6. I knew that definition of TUP so was able to help a friend who phoned me. But Replace=PUT BACK= REPLACE is a clue to a clue in my book and distinctly non-Ximenean. Unless he was overruled by the editor, I’d put my shirt on this not being a Manley puzzle! LMR
    1. I fully agree with the comment about TUP. REPLACE = PUT BACK + TUP is a clue to a clue, and somewhat unfair. I suppose it won’t be long before we see in a down clue ACCOMMODATE = PUT UP = TUP etc.
      1. I have a sneaking suspicion that your prediction has already been fulfilled in some Times puzzle. I don’t mind a bit of this indirect stuff in a daily paper puzzle, especially once I know that it’s on the cards. For those who did know, I think the obscurity of the “head of a pile-driver” meaning was the main problem.

        As I’ve probably said before, if you want 100% Ximenean purity every day, the current Times is not for you. Neither, as far as I know, is any other daily paper puzzle. I think the Times was more strictly Ximenean in the days of Brian Greer and Mike Laws, but I don’t know whether this kind of stuff was completely excluded. My knowledge of the editing process is very sketchy, but I don’t think Richard Browne would deliberately put non-Ximenean clues into puzzles from X’ean setters.

        1. I realize that many solvers are perfectly happy with these non-Ximenean clues, and perhaps I shouldn’t be so critical, but if I want non-Ximenean clues I go to the Guardian. The beauty of the Times puzzles used to be that Ximenean principles were strictly observed, yet very elegant clues were produced within that discipline. Now there isn’t a daily cryptic that observes Ximenean clueing, except by the self-imposed discipline of individual setters. Actually, I’m less concerned about the clue for TUP than about inappropriate use of past tenses and nounal anagrinds.
          1. I think you must have started Times solving with Brian or Mike as editor. I’m pretty sure that Edmund Akenhead (65-83 – only experienced by me in books, not daily solving) and John Grant (83-95) allowed ‘indirect’ clues and some other non-Ximenean methods. Some of the non-Ximenean stuff bothered me a bit when it first started to come back, but now that quotation clues are dead and other literary/schoolroom stuff is much less important, I don’t mind the occasional one – I don’t think we get more than a couple in the same puzzle. Tenses and noun AIs I can’t get that excited about – stretching word order or meaning too far is what tends to wind me up. And if you thnk it’s un-Ximenean now, just take a look at some of the pre-Akenhead puzzles!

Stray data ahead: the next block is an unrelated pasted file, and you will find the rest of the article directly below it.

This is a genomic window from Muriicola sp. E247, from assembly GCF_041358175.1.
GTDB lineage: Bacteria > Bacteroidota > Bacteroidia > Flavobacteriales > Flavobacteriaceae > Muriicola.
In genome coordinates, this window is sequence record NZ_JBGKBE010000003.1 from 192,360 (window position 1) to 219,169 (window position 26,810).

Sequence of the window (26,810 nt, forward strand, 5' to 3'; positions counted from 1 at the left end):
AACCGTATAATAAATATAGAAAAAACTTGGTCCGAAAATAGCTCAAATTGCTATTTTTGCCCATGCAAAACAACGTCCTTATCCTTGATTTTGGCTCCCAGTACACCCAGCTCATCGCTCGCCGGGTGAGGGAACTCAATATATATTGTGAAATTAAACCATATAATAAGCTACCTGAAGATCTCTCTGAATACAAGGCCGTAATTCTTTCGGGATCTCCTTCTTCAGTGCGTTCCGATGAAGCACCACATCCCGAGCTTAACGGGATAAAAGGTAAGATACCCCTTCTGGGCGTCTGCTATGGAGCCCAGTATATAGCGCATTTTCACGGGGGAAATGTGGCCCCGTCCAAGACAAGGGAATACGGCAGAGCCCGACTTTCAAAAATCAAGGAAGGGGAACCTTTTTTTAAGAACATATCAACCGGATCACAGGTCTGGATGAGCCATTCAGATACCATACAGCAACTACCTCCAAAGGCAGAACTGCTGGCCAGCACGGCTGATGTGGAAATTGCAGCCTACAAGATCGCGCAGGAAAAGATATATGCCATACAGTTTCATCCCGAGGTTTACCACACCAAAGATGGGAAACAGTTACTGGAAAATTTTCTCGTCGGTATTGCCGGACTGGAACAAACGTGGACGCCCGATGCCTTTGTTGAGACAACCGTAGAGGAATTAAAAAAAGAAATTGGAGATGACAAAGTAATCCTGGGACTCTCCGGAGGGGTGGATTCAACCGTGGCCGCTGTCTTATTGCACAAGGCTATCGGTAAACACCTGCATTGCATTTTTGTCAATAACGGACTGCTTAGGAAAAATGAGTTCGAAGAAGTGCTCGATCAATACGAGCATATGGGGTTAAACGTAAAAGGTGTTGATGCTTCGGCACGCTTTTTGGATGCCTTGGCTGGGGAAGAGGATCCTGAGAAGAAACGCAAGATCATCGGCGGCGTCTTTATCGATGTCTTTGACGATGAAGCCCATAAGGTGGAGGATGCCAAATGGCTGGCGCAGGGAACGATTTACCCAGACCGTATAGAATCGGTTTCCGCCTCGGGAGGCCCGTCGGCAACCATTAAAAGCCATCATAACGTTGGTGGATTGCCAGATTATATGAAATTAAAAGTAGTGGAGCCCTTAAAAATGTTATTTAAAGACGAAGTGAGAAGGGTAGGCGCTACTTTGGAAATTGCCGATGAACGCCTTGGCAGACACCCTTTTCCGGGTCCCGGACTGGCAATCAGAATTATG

Some nice stuff from the LJ spell-checker:
            Akenhead Skinhead, Axehead, Agenda, Egghead […]

            1. Correction: I had a year or so of Akenhead when I rashly chose the Times as my first daily paper cryptic. I came back in about 1983 after a spell doing the Guardian.
  7. Pass the Carafe, I scream.

    I did not get 2 in the top right – the crossing pair of 11a TUP and 8d SAPPER. I’d have possibly got 8d if I’d had 11a but this was a literal beyond my ken. If the literal had been something to do with sheep then replace = put back would have been OK I reckon. But having a really obscure definition AS WELL was a step too far. At least I was not alone – see comments above. The DD of 8 down did not yield to much thought when faced with S***E* either.

    There were some un-blogged “easies” that I did get. Thanks to PB for at least blogging TUP & SAPPER.

    1a Vessel used in a service in church (6)
    C A RAF E

    15a Game birds? (5,3,6)
    DUCKS AND DRAKES. Heard of it – probably in x-word land – but no idea what this game involves.

    17a Not keen to alter (nice sunsuit) and (hat)* (14)

    22a Wandering distortion of (coda in M)*ahler’s first (7)

    23a Film backed by European supporter on course (3)
    TE E. ET backed then European.

    24a Retiring union leader ingenuous about replacing of lock(11)
    U NA SSERT IVE. U nion leader then ingenuous = naive about (surrounding) replacement of lock = Tress backwards. Simple. NOT!

    2d Second rate newspaper’s charity event (3)

    16d They say yours truly cries out for frozen food (3,5)
    ICE CREAM (you scream etc)

    20d Lorry touring cold area up north (6)
    AR C TIC